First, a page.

Eugáene Emmanuel Lemercier

The Argonne, France

The Argonne, France

9.30.

I write to you this morning from my favourite place, without anything having happened since last night that is worth recording—save perhaps the thousand flitting [Pg 90]nothings in the landscape. I got up with the sun, which now floods all the space with silver. The cold is still keen, but by piling on our woollen things we get the better of it on these nights in billets. There is only this to say: that to-morrow we go to our trenches in the second line, in the woods that are now thin and monotonous. Of our three stations, that is the one I perhaps like the least, because the sky is exiled behind high branches. It is more a landscape for R——, but flat, and spoilt by the kind of existence that one leads there.

Hostilities seem to be recommencing in our region with a certain amount of energy. This morning we can hear a violent fusillade, a thing very rare in this kind of war, in which attacks are generally made at night, the day being practically reserved for artillery bombardments.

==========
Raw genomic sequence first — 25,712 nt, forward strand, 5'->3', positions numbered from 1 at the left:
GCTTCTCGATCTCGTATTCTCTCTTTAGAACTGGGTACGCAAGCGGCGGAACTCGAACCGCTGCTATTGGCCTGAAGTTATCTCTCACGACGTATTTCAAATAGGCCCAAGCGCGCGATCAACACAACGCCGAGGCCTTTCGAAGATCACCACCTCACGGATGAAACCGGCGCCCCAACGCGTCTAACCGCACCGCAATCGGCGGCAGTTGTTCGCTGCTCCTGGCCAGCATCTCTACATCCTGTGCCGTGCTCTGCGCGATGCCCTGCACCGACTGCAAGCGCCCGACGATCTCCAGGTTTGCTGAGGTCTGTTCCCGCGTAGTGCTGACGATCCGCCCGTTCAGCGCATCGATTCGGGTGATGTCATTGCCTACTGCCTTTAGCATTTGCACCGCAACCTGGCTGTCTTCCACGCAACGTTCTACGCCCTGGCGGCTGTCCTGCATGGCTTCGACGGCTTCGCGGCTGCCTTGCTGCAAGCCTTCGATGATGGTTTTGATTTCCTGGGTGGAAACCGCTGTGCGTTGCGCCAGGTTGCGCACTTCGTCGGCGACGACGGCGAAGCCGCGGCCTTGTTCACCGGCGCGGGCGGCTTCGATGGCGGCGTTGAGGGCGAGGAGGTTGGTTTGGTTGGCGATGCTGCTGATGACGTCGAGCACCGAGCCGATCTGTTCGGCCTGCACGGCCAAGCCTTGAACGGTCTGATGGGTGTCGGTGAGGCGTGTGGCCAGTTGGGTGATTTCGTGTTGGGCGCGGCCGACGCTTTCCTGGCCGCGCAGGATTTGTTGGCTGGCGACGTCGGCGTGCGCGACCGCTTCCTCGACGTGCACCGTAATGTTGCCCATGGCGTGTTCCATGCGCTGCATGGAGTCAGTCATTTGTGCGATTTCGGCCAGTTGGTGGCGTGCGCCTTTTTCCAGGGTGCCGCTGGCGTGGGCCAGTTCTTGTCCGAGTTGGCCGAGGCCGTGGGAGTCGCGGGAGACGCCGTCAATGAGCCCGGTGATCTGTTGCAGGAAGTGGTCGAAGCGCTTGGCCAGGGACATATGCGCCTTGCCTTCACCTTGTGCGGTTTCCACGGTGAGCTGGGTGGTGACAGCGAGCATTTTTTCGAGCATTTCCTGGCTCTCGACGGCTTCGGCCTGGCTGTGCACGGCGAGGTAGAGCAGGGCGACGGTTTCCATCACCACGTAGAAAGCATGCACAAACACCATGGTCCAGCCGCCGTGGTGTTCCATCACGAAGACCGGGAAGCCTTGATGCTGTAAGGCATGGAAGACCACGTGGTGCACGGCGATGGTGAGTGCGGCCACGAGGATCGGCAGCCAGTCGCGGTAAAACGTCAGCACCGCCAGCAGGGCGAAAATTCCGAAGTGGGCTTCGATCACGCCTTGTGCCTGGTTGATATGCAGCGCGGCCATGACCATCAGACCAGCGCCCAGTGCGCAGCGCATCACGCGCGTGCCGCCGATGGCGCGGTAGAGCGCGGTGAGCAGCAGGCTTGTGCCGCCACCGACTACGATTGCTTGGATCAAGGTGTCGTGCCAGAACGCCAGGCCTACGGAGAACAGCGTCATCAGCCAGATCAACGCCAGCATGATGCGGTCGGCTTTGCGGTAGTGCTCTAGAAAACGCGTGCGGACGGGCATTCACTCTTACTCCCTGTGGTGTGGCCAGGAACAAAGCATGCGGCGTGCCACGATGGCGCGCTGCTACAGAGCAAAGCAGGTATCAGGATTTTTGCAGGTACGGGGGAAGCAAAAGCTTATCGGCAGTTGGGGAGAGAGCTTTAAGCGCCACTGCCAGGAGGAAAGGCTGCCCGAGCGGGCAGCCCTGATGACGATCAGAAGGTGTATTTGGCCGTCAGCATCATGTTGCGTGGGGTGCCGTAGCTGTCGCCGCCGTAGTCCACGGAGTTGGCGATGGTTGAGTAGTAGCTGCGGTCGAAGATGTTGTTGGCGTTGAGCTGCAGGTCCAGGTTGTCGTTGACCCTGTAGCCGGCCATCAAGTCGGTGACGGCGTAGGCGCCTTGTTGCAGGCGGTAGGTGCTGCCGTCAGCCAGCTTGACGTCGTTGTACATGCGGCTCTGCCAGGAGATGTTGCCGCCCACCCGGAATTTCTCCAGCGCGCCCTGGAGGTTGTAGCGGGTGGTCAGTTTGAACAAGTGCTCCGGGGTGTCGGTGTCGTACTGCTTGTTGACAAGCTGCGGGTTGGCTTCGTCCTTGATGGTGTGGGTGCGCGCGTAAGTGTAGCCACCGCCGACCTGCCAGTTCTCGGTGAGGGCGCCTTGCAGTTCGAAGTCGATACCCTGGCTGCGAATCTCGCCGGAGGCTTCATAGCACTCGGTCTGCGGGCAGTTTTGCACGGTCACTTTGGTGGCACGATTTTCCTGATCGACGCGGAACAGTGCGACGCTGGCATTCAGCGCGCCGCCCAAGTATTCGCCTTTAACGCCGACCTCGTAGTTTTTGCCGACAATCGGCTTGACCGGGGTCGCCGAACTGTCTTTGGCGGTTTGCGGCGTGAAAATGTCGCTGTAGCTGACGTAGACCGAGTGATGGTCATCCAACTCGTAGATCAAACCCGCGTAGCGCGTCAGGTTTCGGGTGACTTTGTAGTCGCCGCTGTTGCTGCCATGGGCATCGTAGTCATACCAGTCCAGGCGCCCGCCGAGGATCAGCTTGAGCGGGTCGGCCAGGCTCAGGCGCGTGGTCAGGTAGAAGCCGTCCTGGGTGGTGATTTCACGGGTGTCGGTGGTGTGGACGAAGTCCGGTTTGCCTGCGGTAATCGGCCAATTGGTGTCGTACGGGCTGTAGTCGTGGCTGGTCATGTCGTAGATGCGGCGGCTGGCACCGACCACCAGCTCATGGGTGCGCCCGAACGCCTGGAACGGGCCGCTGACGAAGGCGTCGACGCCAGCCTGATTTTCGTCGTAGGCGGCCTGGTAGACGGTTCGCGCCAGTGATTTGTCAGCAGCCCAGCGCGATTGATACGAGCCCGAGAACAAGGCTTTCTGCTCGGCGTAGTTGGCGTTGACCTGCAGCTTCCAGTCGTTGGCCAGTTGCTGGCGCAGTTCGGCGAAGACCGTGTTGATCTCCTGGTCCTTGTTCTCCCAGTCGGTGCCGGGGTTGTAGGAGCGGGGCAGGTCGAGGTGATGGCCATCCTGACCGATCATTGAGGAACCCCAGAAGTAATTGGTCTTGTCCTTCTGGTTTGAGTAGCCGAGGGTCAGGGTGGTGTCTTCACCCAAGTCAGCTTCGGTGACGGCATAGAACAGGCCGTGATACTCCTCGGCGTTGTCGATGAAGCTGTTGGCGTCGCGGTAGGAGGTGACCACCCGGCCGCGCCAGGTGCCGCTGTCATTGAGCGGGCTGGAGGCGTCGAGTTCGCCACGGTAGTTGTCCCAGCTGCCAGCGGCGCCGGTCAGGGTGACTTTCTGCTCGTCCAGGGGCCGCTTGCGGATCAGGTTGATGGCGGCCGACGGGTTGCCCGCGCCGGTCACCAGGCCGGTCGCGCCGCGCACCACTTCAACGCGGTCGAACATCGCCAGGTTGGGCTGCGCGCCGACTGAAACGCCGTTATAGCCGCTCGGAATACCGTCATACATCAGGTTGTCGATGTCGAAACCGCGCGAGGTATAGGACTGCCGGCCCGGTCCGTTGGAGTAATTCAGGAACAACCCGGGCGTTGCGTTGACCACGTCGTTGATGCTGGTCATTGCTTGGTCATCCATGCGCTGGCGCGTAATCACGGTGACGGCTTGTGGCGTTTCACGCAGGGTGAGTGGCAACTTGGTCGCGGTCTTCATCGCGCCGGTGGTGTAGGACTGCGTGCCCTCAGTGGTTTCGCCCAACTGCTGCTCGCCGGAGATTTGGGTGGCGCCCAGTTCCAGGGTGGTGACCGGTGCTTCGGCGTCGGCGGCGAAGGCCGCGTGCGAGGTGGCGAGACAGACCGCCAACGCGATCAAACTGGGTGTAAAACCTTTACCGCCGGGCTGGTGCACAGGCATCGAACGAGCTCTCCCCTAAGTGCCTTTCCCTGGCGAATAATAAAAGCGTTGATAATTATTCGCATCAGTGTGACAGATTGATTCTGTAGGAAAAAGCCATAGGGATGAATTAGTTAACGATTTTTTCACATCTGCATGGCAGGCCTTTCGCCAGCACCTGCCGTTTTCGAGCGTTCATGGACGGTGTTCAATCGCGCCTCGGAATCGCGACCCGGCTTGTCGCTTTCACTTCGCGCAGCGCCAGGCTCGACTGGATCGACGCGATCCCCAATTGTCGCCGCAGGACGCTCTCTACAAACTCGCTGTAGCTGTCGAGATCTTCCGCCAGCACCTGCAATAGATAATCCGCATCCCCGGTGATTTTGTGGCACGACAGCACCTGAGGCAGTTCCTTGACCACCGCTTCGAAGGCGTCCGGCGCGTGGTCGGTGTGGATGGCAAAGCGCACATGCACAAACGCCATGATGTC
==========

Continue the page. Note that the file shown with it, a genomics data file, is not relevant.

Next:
Dear mother, let us put our hope in the strength of soul which will make petition each hour, each minute. . . .

. . . Yes, it gives me pleasure to tell you about my life; it is a fine life in so many ways. Often, at night, as I walk along the road where my little duty takes me, I am full of happiness to be able thus to communicate with the greatness of Nature, with the sky and its harmonious pattern of stars, with the large and gracious curves of these hills; and though the danger is always present, I think that not only your courage, your consciousness of the eternal, but also your love for me will make you approve of my not stopping perpetually to puzzle over the enigma.

So my present life brings extreme degrees of feeling, which cannot be measured by time. Feeling produced, for instance, by beautiful leafage, the dawn, a delicate landscape, a touching moon. These are all things in which qualities at once fleeting and permanent isolate the human heart from all preoccupations which lead us in these times either to despairing anxiety, or to abject materialism, or again to a cheap optimism, which I wish to replace by the high hope that is common to us all, and which does not rely on human events.

All my tenderness and constant love for grandmother; for you, courage, calm, perfect resignation without effort.

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